*guest post by Tobias Fritz*

In Part 1, I introduced ordered commutative monoids as a mathematical formalization of resources and their convertibility. Today I’m going to say something about what to do with this formalization. Let’s start with a quick recap!

**Definition**: An **ordered commutative monoid** is a set equipped with a binary relation a binary operation and a distinguished element such that the following hold:

• and equip with the structure of a commutative monoid;

• equips with the structure of a partially ordered set;

• addition is monotone: if then also

Recall also that we think of the as resource objects such that represents the object consisting of and together, and means that the resource object can be converted into

When confronted with an abstract definition like this, many people ask: so what is it useful for? The answer to this is twofold: first, it provides a language which we can use to guide our thoughts in any application context. Second, the *definition* itself is just the very start: we can now also prove *theorems* about ordered commutative monoids, which can be instantiated in any particular application context. So the theory of ordered commutative monoids will provide a useful toolbox for talking about concrete resource theories and studying them. In the remainder of this post, I’d like to say a bit about what this toolbox contains. For more, you’ll have to read the paper!

To start, let’s consider *catalysis* as one of the resource-theoretic phenomena neatly captured by ordered commutative monoids. Catalysis is the phenomenon that certain conversions become possible only due to the presence of a **catalyst**, which is an additional resource object which does not get consumed in the process of the conversion. For example, we have

because making a table from timber and nails requires a saw and a hammer as tools. So in this example, ‘saw hammer’ is a catalyst for the conversion of ‘timber nails’ into ‘table’. In mathematical language, catalysis occurs precisely when the ordered commutative monoid is not **cancellative**, which means that sometimes holds even though does not. So, the notion of catalysis perfectly matches up with a very natural and familiar notion from algebra.

One can continue along these lines and study those ordered commutative monoids which are cancellative. It turns out that every ordered commutative monoid can be *made* cancellative in a universal way; in the resource-theoretic interpretation, this boils down to replacing the convertibility relation by **catalytic convertibility**, in which is declared to be convertible into as soon as there exists a catalyst which achieves this conversion. Making an ordered commutative monoid cancellative like this is a kind of ‘regularization’: it leads to a mathematically more well-behaved structure. As it turns out, there are several additional steps of regularization that can be performed, and all of these are both mathematically natural and have an appealing resource-theoretic interpretation. These regularizations successively take us from the world of ordered commutative monoids to the realm of linear algebra and functional analysis, where powerful theorems are available. For now, let me not go into the details, but only try to summarize one of the consequences of this development. This requires a bit of preparation.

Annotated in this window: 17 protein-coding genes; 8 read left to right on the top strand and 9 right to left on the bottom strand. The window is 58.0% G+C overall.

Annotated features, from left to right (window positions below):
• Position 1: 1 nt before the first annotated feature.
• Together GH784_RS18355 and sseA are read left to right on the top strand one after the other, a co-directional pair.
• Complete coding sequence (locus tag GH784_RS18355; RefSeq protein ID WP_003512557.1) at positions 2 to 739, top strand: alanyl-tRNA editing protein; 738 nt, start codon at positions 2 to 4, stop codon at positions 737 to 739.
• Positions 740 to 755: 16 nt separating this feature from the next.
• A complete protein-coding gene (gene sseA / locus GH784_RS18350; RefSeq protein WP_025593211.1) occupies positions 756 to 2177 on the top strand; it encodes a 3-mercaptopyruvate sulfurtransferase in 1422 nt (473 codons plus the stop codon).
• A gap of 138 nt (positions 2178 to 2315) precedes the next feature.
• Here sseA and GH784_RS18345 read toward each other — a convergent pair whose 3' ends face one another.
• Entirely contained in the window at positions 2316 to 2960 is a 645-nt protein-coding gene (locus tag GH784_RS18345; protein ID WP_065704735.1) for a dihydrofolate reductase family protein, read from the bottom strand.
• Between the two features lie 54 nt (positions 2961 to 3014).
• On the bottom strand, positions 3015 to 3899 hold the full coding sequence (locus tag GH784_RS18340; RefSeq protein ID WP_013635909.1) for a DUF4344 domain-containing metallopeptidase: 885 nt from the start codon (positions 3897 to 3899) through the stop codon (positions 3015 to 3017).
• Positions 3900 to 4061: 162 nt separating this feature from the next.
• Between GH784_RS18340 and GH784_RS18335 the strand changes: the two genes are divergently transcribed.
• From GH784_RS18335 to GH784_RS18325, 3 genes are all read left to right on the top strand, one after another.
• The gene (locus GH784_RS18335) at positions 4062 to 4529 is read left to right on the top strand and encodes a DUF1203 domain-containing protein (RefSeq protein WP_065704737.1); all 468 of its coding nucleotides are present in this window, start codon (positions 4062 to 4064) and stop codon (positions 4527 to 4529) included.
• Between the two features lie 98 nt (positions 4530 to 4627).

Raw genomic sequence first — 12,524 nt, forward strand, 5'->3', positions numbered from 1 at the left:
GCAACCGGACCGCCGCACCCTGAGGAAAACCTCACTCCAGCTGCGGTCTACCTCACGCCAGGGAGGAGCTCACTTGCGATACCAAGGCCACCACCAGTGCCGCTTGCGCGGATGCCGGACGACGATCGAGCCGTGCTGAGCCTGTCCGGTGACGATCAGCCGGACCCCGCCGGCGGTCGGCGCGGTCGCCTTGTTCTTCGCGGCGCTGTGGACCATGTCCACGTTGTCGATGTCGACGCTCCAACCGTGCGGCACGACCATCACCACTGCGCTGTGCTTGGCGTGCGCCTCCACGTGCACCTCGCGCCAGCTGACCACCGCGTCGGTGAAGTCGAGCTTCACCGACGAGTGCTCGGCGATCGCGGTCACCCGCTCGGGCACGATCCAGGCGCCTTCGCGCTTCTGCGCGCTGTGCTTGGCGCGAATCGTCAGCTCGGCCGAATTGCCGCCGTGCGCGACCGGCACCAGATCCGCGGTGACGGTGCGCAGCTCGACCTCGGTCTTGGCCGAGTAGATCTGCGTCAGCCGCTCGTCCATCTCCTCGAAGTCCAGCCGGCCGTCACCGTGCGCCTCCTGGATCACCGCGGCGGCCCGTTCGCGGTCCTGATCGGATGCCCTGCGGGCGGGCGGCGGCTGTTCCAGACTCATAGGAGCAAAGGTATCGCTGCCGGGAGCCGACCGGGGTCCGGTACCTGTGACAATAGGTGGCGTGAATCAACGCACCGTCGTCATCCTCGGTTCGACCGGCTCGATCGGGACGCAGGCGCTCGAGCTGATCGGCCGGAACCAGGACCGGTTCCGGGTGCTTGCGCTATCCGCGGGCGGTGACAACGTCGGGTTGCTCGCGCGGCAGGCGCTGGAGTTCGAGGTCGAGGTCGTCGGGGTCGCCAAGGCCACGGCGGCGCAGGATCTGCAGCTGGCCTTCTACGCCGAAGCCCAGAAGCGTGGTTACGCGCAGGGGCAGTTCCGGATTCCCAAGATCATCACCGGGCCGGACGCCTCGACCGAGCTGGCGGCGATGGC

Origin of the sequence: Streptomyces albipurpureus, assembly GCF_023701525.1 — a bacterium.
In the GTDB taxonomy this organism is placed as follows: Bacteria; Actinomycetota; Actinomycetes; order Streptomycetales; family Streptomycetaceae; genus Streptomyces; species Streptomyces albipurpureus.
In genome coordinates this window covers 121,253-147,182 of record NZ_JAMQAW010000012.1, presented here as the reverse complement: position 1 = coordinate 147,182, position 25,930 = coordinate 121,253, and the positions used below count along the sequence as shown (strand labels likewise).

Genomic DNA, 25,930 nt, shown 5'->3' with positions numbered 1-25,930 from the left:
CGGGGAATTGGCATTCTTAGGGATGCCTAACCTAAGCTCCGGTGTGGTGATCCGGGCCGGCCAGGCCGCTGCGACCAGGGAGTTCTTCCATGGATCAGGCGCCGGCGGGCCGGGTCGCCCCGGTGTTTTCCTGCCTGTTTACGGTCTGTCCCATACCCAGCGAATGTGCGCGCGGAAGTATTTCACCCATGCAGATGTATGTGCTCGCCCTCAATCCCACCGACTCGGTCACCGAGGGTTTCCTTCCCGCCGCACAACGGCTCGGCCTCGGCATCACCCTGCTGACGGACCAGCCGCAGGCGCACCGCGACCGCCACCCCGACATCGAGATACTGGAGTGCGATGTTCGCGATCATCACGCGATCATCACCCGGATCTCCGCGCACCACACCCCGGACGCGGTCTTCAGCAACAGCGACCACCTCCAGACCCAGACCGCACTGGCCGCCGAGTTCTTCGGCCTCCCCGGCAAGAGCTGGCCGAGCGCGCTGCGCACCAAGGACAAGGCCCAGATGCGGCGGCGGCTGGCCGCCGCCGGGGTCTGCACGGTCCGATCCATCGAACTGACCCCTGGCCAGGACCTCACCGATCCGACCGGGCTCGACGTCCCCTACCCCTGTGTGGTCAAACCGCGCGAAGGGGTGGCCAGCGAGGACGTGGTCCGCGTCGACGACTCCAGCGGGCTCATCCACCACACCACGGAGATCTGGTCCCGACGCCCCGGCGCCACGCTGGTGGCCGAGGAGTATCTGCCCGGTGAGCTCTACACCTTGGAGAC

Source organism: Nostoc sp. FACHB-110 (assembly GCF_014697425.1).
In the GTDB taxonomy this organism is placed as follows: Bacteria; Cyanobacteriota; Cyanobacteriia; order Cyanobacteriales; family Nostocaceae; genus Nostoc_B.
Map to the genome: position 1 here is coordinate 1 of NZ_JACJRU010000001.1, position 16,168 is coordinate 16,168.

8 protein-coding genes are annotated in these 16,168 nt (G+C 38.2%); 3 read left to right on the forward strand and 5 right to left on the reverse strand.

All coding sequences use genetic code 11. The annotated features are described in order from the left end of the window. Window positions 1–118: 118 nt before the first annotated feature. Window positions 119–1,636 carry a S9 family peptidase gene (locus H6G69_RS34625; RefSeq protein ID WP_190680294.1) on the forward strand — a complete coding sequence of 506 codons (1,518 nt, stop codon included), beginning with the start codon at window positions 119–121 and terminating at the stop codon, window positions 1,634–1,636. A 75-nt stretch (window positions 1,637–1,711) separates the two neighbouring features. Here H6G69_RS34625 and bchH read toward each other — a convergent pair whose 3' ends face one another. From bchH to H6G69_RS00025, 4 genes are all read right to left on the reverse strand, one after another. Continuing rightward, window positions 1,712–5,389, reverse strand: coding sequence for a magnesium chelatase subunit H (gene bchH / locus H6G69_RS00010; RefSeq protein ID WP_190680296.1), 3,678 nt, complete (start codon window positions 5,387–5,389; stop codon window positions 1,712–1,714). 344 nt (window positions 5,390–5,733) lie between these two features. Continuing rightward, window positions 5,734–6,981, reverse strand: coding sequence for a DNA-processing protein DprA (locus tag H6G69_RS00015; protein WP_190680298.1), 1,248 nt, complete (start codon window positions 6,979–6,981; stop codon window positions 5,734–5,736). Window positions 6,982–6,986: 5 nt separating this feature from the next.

In many situations, it is not just of interest to convert a single copy of some resource object into a single copy of some instead, one may be interested in converting *many* copies of into *many* copies of all together, and thereby maximizing (or minimizing) the ratio of the resulting number of ‘s compared to the number of ‘s that get consumed. This ratio is measured by the maximal rate:

Here, and are natural numbers, and stands for the -fold sum and similarly for So this maximal rate quantifies how many ’ s we can get out of one copy of when working in a ‘mass production’ setting. There is also a notion of **regularized rate**, which has a slightly more complicated definition that I don’t want to spell out here, but is similar in spirit. The toolbox of ordered commutative monoids now provides the following result:

**Rate Theorem:** If and in an ordered commutative monoid which satisfies a mild technical assumption, then the maximal regularized rate from to can be computed like this:

where ranges over all functionals on with

Wait a minute, what’s a ‘functional’? It’s defined to be a map which is monotone,

and additive,

In economic terms, we can think of a functional as a consistent assignment of prices to all resource objects. If is at least as useful as then the price of should be at least as high as the price of ; and the price of two objects together should be the sum of their individual prices. So the in the rate formula above ranges over all ‘markets’ on which resource objects can be ‘traded’ at consistent prices. The term ‘functional’ is supposed to hint at a relation to functional analysis. In fact, the proof of the theorem crucially relies on the Hahn–Banach Theorem.

The mild technical mentioned in the Rate Theorem is that the ordered commutative monoid needs to have a **generating pair**. This turns out to hold in the applications that I have considered so far, and I hope that it will turn out to hold in most others as well. For the full gory details, see the paper.

So this provides some idea of what kinds of gadgets one can find in the toolbox of ordered commutative monoids. Next time, I’ll show some applications to graph theory and zero-error communication and say a bit about where this project might be going next.